Panama is a Central American nation that connects Costa Rica and South America by way of Colombia. Much of the country’s narrative is tied to a connector of another kind: the Panama Canal, a hub of global trade and transportation that joins the Atlantic and Pacific Oceans through the Caribbean Sea.
Construction of the canal began immediately after Panama’s secession from Colombia at the turn of the 20th century. The two nations, along with Ecuador and Venezuela initially, claimed joint independence from Spain in 1821. The massive project was financed and built by the United States in return for a claim to sovereignty over land on either side of it, effectively splitting Panama in half.
Exclusive control of the waterway and its perimeter was passed to Panama in 1999, the culmination of a decades-long process, and expansion of the canal was approved in 2006. The $5 billion expense was completed in 2016, two years late and overbudget. While the project is expected to increase economic activity, doubts have been raised about its safety and effectiveness.
Despite a wealth of natural resources - from copper to wood and shrimp - Panama’s U.S. dollar-based economy is largely service-driven, primarily from activities around the Panama Canal and the Colon Free Trade Zone for manufacturing. Scarce regulation on tax-exempt offshore banking has attracted large amounts of foreign investment and beautiful landscapes bring tourists.
Panama has had trouble transferring the benefits of a rapidly growing economy effectively to its people, despite substantial spending on social programs and public works projects, like the addition of a metro system in capital Panama City in 2014. About one-quarter of the population lives in poverty and access to education and clean water, while increasing, is low, especially in rural areas.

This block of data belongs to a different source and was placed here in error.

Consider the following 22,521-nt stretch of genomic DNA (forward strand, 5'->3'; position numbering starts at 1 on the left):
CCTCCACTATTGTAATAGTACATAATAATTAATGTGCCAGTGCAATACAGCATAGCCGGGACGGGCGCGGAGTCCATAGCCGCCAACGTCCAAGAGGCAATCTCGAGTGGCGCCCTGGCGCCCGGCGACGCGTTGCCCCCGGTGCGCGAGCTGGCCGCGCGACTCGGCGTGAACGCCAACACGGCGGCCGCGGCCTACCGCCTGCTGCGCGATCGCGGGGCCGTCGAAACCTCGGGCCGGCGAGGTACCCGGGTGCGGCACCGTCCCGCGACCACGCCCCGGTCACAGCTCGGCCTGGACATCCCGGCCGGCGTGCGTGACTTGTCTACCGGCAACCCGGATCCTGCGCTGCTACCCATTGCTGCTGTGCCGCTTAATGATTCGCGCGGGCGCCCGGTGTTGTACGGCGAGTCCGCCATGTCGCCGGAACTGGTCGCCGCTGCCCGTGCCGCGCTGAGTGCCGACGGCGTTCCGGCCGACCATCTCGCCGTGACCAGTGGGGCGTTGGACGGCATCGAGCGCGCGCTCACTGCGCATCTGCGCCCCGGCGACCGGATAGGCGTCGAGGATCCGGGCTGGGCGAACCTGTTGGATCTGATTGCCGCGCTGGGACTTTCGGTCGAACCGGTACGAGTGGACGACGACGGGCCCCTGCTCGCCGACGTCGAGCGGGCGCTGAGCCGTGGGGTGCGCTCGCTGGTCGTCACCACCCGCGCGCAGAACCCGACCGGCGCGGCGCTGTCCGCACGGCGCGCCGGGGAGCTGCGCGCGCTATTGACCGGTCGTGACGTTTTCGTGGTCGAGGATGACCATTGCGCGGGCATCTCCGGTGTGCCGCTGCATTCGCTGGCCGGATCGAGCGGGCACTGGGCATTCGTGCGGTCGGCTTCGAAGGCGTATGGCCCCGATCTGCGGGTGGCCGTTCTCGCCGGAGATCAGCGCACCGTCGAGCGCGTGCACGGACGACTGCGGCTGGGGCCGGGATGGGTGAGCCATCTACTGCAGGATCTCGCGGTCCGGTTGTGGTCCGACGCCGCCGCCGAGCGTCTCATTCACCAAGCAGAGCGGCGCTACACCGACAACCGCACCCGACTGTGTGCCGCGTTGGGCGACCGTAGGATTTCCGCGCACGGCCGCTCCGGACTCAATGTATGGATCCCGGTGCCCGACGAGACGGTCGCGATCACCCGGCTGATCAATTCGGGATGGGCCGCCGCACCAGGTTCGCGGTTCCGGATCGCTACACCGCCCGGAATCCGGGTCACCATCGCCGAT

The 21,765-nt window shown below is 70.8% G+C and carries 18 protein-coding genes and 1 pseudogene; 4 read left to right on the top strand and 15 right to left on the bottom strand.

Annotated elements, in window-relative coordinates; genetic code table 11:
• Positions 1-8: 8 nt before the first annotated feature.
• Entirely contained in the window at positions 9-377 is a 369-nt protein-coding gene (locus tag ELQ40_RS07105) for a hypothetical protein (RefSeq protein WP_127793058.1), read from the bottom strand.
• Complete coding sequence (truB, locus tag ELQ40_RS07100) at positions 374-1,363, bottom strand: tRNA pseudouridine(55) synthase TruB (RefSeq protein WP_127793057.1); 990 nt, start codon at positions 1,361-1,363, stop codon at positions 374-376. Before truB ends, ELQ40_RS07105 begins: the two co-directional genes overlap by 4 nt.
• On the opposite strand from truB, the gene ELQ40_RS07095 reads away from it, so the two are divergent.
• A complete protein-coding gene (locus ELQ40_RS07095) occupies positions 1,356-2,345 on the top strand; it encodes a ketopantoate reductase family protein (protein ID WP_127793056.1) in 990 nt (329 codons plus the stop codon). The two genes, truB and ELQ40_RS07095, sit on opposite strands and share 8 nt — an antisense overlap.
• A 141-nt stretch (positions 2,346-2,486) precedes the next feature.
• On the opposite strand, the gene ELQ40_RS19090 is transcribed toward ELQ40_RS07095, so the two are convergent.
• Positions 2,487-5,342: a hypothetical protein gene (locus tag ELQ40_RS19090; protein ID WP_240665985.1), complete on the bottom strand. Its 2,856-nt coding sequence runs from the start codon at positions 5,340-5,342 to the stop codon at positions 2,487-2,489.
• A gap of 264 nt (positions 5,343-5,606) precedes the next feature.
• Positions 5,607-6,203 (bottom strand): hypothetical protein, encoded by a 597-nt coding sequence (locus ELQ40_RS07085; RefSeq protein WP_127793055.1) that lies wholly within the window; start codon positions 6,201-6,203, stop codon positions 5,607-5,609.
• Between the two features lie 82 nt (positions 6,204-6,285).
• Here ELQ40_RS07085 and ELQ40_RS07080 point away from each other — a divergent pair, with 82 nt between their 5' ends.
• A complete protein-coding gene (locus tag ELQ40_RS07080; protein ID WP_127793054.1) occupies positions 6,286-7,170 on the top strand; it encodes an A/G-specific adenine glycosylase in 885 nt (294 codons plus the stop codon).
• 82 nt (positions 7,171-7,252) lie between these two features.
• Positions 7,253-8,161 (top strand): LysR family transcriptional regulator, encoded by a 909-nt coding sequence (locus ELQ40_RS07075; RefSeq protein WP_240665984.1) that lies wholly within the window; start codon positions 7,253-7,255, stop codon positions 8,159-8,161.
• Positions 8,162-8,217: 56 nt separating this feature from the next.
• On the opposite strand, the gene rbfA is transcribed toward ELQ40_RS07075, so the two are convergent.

Most affected by the country’s economic inequalities is the large indigenous population who have had the hardest time improving their economic status. About 12 percent of the population is Native American, with another two-thirds identifying as mestizo, or mixed Amerindian and white.
Dictator Manuel Noriega was overthrown in 1989, but issues with money laundering and drug and human trafficking remain. Panama’s government, now a constitutional democracy, continues to be criticized for corruption.
Panama is a member of the United Nations General Assembly, as well as the Organization of American States, the Latin American Economic System and many international financial institutions.
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